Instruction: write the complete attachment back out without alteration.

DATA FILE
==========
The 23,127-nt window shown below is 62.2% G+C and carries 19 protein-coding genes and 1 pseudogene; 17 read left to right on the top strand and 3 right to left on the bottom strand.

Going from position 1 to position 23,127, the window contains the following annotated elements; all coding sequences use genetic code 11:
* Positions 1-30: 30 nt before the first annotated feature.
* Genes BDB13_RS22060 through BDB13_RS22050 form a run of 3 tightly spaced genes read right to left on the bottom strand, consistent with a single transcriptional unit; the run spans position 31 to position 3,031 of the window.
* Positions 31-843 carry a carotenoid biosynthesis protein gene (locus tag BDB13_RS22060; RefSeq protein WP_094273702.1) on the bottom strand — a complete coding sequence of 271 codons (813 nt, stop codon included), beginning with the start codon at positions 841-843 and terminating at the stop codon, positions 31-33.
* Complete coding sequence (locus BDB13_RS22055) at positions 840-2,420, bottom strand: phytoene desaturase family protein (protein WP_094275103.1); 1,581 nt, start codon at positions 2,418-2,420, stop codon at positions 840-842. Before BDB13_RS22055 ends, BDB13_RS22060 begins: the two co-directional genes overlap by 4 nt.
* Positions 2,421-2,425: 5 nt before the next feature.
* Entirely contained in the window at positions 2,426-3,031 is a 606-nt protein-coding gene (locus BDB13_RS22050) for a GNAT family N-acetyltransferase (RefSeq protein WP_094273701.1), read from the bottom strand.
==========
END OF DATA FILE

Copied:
The 23,127-nt window shown below is 62.2% G+C and carries 19 protein-coding genes and 1 pseudogene; 17 read left to right on the top strand and 3 right to left on the bottom strand.

Going from position 1 to position 23,127, the window contains the following annotated elements; all coding sequences use genetic code 11:
* Positions 1-30: 30 nt before the first annotated feature.
* Genes BDB13_RS22060 through BDB13_RS22050 form a run of 3 tightly spaced genes read right to left on the bottom strand, consistent with a single transcriptional unit; the run spans position 31 to position 3,031 of the window.
* Positions 31-843 carry a carotenoid biosynthesis protein gene (locus tag BDB13_RS22060; RefSeq protein WP_094273702.1) on the bottom strand — a complete coding sequence of 271 codons (813 nt, stop codon included), beginning with the start codon at positions 841-843 and terminating at the stop codon, positions 31-33.
* Complete coding sequence (locus BDB13_RS22055) at positions 840-2,420, bottom strand: phytoene desaturase family protein (protein WP_094275103.1); 1,581 nt, start codon at positions 2,418-2,420, stop codon at positions 840-842. Before BDB13_RS22055 ends, BDB13_RS22060 begins: the two co-directional genes overlap by 4 nt.
* Positions 2,421-2,425: 5 nt before the next feature.
* Entirely contained in the window at positions 2,426-3,031 is a 606-nt protein-coding gene (locus BDB13_RS22050) for a GNAT family N-acetyltransferase (RefSeq protein WP_094273701.1), read from the bottom strand.